You don’t need to pump chemicals into buildings. We take a green approach to rot, damp and timber infestation. This usually involves no use of chemicals or maintains such use to an absolute minimum. This follows conservation best practice in accordance with BS 7913: 2013 and is usually the most cost effective approach. With the aid of specialist non destructive surveying techniques, we ascertain the cause of problems and not just the symptoms which leads to sustainable solutions. We take a most analytical approach to dampness and can use environmental monitoring as an aid to ascertaining the cause and to finding solutions that are sustainable. This requires an excellent understanding of building construction.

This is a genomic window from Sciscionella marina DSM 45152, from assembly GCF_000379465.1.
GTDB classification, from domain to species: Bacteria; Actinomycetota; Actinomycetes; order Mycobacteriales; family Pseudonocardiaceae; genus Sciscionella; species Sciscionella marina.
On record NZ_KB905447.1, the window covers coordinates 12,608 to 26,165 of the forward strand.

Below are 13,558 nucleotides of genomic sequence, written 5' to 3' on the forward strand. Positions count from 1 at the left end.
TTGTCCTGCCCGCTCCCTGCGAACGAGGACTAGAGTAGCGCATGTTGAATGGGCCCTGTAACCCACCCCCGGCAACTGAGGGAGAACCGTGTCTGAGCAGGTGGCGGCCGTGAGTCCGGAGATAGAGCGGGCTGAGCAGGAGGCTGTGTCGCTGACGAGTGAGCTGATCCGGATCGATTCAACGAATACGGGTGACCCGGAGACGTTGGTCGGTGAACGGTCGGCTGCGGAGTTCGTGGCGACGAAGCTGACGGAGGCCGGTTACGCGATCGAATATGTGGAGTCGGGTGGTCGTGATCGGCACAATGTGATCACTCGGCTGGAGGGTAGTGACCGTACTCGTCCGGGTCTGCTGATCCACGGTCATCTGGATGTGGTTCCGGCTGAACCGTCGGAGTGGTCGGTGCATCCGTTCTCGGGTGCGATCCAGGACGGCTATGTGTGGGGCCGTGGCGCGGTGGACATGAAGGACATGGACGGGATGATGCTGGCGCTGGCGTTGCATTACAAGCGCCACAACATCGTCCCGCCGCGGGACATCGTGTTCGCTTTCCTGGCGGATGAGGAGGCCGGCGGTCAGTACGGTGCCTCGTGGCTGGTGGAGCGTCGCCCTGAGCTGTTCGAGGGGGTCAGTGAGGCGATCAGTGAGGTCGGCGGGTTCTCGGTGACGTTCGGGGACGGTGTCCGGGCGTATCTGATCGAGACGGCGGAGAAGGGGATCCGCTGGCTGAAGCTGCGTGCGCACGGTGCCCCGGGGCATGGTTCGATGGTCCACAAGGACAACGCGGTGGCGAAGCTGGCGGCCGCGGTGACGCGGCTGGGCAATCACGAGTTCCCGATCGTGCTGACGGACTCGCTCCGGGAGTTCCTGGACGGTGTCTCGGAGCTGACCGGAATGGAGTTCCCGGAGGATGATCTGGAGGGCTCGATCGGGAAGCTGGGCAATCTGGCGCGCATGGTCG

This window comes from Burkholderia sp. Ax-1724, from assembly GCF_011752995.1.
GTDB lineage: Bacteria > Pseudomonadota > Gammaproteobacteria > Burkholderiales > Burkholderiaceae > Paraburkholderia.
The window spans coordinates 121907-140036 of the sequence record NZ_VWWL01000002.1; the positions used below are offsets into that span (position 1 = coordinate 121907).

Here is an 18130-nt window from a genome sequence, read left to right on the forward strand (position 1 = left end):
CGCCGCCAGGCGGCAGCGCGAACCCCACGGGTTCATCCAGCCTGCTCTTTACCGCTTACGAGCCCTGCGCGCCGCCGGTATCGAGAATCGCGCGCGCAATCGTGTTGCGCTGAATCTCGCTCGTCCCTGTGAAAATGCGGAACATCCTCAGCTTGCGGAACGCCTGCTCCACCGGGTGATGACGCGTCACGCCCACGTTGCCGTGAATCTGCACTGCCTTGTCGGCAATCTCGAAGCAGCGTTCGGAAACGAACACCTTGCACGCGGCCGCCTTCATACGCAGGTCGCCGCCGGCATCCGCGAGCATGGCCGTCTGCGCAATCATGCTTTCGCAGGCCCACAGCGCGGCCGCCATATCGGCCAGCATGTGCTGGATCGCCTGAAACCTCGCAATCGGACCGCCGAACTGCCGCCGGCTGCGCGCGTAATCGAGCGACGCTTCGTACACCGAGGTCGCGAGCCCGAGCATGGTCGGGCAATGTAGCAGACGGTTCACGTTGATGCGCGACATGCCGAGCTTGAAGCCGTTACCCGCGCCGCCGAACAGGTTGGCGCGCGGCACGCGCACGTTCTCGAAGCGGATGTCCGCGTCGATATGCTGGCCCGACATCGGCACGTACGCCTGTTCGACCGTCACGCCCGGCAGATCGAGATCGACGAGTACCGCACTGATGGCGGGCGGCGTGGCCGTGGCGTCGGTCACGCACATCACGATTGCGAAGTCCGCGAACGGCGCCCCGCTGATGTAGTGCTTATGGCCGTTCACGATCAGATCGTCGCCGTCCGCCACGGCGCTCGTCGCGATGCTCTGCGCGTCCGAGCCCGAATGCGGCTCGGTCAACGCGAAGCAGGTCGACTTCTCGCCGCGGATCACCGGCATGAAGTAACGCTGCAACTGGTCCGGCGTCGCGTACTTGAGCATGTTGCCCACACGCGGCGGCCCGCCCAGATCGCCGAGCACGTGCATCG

Specialist technical investigations – building pathology
Diverse range of project management expertise. John Edwards project managed a new visitor centre at Cardiff Castle as well as a wide range of conservation projects